The global economy is just now recovering from a slow-down in economic growth. This slowdown was a result of a collapse in energy and commodity prices. From June 2015 through February 2016 the global stock market suffered a bear market drop of 24.5%. International stocks are still well below the levels of 2015. If the U.S. economy slows and the rest of the world continues to pick up the pace of economic growth, the U.S. will be handing off the baton of economic leadership.
Crises of confidence are random, yet constant. We don’t know the severity of the earthquake until it’s over. Only with the benefit of hindsight can we identify whether a market decline was so severe as to call it a bear market. The fact that large U.S. stocks haven’t gone down by more than 20% in the past eight years should be the last thing we worry about.
Asset allocation provides buffer to market turbulence
Every Barden Capital client has a portfolio that is structured to your unique objectives. We won’t invest in stocks with the resources that you expect to use within the next five years. This gives you time to recover from the most severe investment earthquakes.
Long-term returns are more predictable—short term returns are fairly random
The 2011 debt crisis was essentially a bear market. The S&P 500 fell to 1,119 from over 1,300. Now, less than six years later, the S&P 500 is over 2,300, which is 80% higher than it was prior to the debt default meltdown. The unfortunate investors who put their entire nest eggs into the market just before the debt downgrade have still achieved an annual return of more than 10%–assuming they stayed invested. Time heals all wounds.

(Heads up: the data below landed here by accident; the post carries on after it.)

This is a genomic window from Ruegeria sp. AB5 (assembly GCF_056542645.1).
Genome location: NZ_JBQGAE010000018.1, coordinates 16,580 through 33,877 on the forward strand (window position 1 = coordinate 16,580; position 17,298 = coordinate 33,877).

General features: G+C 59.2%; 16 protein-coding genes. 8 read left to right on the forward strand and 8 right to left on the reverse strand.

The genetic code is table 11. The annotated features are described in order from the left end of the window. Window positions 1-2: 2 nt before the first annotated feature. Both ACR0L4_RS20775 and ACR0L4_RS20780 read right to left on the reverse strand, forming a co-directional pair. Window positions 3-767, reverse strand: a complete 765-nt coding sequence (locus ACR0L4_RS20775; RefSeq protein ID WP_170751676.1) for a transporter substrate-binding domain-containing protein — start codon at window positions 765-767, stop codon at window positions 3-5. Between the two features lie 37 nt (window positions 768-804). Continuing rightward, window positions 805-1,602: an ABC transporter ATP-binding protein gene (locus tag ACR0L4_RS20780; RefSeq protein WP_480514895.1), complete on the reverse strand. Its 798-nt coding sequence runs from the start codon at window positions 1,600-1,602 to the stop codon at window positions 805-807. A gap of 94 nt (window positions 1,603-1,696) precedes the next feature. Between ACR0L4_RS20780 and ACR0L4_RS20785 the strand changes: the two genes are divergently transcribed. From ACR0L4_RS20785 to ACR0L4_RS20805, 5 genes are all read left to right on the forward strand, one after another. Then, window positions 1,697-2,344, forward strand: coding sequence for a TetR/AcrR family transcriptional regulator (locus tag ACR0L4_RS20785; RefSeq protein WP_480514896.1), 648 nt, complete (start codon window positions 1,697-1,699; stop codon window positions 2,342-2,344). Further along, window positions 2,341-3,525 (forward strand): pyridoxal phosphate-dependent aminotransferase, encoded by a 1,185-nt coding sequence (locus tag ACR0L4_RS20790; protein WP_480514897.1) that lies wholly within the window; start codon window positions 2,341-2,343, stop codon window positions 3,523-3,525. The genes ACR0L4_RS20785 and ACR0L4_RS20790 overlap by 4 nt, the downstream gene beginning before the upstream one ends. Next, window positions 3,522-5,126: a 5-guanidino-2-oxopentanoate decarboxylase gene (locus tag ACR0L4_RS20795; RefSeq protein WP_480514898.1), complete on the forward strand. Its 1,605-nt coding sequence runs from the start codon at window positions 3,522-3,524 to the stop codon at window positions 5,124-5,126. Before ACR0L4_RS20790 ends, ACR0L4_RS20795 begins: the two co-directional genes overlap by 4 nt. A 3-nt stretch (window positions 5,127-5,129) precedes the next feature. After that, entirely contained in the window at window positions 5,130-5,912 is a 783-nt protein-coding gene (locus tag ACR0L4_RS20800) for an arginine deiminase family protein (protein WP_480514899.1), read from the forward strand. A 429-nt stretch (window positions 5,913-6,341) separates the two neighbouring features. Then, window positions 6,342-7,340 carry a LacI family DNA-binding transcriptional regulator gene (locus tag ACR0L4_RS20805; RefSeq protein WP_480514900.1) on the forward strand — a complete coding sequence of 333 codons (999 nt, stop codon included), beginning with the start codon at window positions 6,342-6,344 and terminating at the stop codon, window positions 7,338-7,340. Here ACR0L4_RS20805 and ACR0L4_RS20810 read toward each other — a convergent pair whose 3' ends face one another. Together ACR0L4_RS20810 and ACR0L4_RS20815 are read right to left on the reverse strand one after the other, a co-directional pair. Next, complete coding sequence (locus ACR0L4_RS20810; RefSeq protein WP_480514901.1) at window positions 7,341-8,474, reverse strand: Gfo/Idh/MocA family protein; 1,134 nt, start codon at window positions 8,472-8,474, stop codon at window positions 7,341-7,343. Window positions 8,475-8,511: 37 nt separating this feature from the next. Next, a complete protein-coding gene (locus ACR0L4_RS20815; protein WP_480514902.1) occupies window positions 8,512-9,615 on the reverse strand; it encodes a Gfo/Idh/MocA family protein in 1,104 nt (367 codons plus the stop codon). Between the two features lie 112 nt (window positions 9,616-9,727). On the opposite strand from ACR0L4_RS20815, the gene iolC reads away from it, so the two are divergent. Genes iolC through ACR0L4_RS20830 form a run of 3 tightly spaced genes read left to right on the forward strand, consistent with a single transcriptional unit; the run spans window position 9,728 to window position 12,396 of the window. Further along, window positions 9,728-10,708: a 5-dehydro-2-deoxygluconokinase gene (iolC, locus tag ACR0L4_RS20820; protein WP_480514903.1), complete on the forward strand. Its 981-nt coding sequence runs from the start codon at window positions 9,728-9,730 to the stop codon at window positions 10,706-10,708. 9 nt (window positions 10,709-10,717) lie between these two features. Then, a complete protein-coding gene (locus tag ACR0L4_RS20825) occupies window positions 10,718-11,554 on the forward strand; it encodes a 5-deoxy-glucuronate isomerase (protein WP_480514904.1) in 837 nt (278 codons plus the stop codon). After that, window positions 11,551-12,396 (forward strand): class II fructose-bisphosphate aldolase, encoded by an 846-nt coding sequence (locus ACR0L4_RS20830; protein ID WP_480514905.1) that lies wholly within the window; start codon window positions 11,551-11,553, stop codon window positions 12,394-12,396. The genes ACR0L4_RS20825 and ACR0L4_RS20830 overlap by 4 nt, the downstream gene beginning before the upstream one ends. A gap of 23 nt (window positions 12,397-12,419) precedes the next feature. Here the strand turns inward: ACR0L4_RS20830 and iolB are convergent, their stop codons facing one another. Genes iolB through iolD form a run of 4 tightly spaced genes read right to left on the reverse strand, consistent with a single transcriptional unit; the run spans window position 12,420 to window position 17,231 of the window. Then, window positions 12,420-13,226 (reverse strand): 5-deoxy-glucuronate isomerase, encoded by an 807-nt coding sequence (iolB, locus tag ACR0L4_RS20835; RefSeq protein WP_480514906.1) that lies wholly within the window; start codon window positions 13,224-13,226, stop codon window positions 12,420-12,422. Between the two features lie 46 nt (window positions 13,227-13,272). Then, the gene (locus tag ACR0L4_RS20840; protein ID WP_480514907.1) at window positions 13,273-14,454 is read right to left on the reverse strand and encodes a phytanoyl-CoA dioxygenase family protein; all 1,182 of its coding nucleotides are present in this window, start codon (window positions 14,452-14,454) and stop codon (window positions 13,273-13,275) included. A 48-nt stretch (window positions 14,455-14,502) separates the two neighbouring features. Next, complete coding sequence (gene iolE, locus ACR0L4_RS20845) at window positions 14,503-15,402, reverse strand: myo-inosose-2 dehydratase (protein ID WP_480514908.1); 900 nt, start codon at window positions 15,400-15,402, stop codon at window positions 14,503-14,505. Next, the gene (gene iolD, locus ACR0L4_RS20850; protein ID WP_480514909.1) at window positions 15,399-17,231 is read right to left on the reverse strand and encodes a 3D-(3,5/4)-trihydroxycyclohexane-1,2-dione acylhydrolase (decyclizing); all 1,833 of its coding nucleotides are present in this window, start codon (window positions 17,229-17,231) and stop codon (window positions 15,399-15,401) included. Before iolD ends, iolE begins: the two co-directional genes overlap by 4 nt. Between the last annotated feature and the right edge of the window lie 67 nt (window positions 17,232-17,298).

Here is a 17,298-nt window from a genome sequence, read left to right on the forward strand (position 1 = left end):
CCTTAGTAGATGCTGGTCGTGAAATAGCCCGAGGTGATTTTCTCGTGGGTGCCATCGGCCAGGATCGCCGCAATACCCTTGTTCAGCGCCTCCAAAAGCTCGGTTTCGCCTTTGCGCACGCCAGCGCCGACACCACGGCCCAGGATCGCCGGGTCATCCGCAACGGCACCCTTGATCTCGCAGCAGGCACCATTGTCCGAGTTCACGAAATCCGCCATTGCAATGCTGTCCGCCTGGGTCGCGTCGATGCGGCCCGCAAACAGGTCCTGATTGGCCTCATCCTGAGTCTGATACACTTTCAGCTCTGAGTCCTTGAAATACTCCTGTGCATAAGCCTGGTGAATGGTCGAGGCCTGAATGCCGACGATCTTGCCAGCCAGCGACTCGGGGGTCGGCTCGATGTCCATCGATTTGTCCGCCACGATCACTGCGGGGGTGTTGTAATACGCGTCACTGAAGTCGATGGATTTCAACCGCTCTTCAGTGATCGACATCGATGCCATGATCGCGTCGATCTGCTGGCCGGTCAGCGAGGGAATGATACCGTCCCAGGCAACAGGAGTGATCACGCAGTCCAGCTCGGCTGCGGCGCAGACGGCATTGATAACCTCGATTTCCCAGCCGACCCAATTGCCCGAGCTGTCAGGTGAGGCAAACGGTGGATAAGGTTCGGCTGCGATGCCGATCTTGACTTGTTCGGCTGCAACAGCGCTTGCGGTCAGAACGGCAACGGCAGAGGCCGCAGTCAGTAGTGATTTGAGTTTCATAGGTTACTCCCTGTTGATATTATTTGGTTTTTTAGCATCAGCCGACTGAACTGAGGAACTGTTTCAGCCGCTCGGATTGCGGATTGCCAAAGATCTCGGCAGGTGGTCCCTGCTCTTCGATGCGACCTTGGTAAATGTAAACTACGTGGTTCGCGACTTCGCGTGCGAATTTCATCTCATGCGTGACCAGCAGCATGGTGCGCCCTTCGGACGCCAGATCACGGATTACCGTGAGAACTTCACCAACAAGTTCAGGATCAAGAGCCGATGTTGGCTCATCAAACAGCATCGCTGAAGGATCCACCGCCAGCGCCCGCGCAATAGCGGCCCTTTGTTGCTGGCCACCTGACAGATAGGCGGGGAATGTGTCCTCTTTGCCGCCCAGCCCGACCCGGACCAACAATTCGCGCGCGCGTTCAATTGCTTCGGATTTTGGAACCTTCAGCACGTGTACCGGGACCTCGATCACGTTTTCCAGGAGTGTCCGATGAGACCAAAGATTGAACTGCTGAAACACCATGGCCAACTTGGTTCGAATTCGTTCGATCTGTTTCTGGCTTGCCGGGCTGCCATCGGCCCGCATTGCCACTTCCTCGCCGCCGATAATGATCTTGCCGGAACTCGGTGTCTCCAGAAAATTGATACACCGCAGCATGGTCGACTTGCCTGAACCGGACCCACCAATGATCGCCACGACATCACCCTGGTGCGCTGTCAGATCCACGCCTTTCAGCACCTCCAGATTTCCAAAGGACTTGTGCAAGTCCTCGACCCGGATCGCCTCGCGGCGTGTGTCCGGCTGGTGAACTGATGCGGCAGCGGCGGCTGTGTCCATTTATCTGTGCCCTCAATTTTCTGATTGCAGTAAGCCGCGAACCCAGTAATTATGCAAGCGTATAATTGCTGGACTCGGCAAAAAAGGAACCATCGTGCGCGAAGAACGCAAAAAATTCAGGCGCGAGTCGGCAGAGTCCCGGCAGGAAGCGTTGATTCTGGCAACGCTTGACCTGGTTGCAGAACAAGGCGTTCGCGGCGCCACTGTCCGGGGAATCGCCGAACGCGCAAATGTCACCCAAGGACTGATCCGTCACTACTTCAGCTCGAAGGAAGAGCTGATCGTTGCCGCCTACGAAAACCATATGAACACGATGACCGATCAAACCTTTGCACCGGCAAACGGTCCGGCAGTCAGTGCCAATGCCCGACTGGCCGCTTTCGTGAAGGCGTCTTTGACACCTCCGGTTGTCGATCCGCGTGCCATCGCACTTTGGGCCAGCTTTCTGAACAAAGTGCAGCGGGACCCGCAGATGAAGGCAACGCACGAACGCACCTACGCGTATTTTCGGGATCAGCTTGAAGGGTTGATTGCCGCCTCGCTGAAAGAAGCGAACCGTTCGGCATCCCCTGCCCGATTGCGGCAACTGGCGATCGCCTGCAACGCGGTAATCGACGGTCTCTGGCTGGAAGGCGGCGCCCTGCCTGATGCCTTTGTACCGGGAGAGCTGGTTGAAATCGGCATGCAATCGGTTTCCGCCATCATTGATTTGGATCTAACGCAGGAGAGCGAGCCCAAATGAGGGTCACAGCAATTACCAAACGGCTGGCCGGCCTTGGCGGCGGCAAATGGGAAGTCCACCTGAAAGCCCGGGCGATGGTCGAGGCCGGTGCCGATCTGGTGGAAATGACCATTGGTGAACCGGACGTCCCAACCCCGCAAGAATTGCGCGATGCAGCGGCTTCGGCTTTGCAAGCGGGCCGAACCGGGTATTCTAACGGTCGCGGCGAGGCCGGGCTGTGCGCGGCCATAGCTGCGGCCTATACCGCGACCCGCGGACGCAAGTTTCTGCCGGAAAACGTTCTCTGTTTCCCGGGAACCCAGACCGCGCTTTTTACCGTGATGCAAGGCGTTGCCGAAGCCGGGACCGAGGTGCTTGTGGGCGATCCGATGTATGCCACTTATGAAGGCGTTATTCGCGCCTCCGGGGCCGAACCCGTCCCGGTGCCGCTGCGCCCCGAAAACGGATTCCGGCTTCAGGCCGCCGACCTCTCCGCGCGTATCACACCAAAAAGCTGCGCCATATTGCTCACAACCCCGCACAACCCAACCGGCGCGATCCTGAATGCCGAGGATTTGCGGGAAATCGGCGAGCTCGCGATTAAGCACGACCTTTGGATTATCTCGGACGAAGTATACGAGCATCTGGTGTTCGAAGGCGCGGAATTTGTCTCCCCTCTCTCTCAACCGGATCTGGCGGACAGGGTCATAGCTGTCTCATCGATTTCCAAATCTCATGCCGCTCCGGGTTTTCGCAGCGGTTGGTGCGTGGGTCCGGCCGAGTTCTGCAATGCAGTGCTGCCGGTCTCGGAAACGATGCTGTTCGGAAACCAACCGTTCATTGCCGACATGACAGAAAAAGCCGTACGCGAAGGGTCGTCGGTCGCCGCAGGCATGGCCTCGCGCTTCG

That’s not to suggest that all global stock markets have the same expected return. U.S. stock valuations are the highest in the world. The dollar is at a fifteen-year high relative to our trading partners. The energy and commodities-based economic downturn was most severe outside of the United States.
International markets will most likely outperform the U.S. over the next five to ten years
Now that energy and commodity prices are more stable, commodity dependent economies are beginning to recover. Companies across the globe are once again seeing revenue growth, which will support stronger earnings throughout 2017. The economies that are most dependent on commodities and energy should benefit the most from the global economic recovery.
According to JP Morgan, the expected seven percent revenue growth this quarter is similar to early-cycle growth. After enduring a revenue decline in 2015 and early 2016, analysts expect revenue to grow substantially this year, taking earnings up as well. Even if the U.S. is due for a slow-down, there is substantial untapped growth potential around the world today.